Rebuilding after ‘Yolanda’: Amid protests, gov’t vows housing assistance

CLARITA Dosal is now temporarily living at one of the bunkhouses in Motocross Caibaan, Tacloban City, after her house was destroyed by Supertyphoon “Yolanda,” which also killed her child and grandchild. RAFFY LERMA

(Last of three parts)

Government officials have explained the delay in the release of rehabilitation funds to victims of Supertyphoon “Yolanda” amid growing criticisms and protests.


President Aquino’s point man for rehabilitation and recovery, Panfilo Lacson, said the national rehabilitation master plan had not yet been approved or implemented because some provinces failed to submit immediately their postdamage needs assessments (PDNAs) as required under Republic Act No. 10121 (Philippine Disaster Risk Reduction and Management Act of 2010).

In a visit to San Remigio town, Cebu province, on April 12, Lacson said the government expected full implementation of the master plan by June, or seven months after the supertyphoon ravaged mostly the Visayas on Nov. 8 last year.


Survivors will start receiving housing assistance in Western Visayas after Holy Week, Social Welfare Secretary Corazon “Dinky” Soliman told the Inquirer in a phone interview.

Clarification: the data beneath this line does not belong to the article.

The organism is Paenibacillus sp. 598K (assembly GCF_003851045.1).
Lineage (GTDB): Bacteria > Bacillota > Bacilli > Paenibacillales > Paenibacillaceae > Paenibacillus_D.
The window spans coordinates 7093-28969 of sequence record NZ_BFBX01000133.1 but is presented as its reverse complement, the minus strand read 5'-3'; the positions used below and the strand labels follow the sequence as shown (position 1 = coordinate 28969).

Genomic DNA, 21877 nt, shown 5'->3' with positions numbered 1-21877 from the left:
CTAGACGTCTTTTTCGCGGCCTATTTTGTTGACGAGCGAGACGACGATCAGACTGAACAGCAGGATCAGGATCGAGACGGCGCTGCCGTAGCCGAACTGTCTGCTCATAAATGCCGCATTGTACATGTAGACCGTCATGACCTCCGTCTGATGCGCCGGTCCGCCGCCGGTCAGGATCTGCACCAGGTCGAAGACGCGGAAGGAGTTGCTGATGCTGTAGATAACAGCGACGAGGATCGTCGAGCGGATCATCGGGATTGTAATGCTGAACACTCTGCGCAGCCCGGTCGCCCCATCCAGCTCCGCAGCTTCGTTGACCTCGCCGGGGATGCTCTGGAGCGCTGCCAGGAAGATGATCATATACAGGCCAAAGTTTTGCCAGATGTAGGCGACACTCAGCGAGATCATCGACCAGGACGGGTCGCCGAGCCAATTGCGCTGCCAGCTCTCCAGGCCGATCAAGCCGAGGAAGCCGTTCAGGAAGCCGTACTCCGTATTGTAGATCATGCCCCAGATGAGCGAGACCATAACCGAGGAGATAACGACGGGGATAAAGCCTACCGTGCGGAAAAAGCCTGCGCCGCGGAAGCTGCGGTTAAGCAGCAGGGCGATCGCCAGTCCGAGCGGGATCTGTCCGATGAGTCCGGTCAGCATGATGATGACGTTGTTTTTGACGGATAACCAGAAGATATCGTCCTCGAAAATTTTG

Housing kits

House construction materials have been distributed in some areas in Eastern Visayas, Soliman said. These include nails, saws, hammers and galvanized iron (GI) sheets.

The government has assured the survivors that it will provide house construction materials worth P30,000 for each family whose houses were destroyed and P10,000 for those with damaged houses.

Data from the Department of Social Welfare and Development (DSWD) in Eastern Visayas showed that from December last year to April 2, 121,099 pieces of GI sheets were distributed to 7,615 families in the towns of Palo and Tanauan in Leyte province and in Guian town in Eastern Samar province.

In a statement released by its public information division, the Department of Public Works and Highways (DPWH) said it had procured and delivered roofing materials for distribution by the DSWD under its financial-assistance-in-kind program for the repair of houses.

These include 320,000 GI sheets for Samar and Leyte and 113,800 GI sheets for the roofs of damaged school buildings.


Prescribed GI sheets

Soliman acknowledged that the distribution of housing materials was delayed due to the lack of supply of the prescribed GI sheets, which are thicker than those commonly sold in hardware and construction supply stores.

The procurement and delivery of materials are done by the DPWH, she said, and their distribution, by the DSWD.

Rev. Marco Sulayao, coordinator of Task Force Tabang sa Ngalan sang Gugma, a church-based group in Iloilo province, said the nonavailability of the GI sheets was a “flimsy” justification for the delay in housing aid.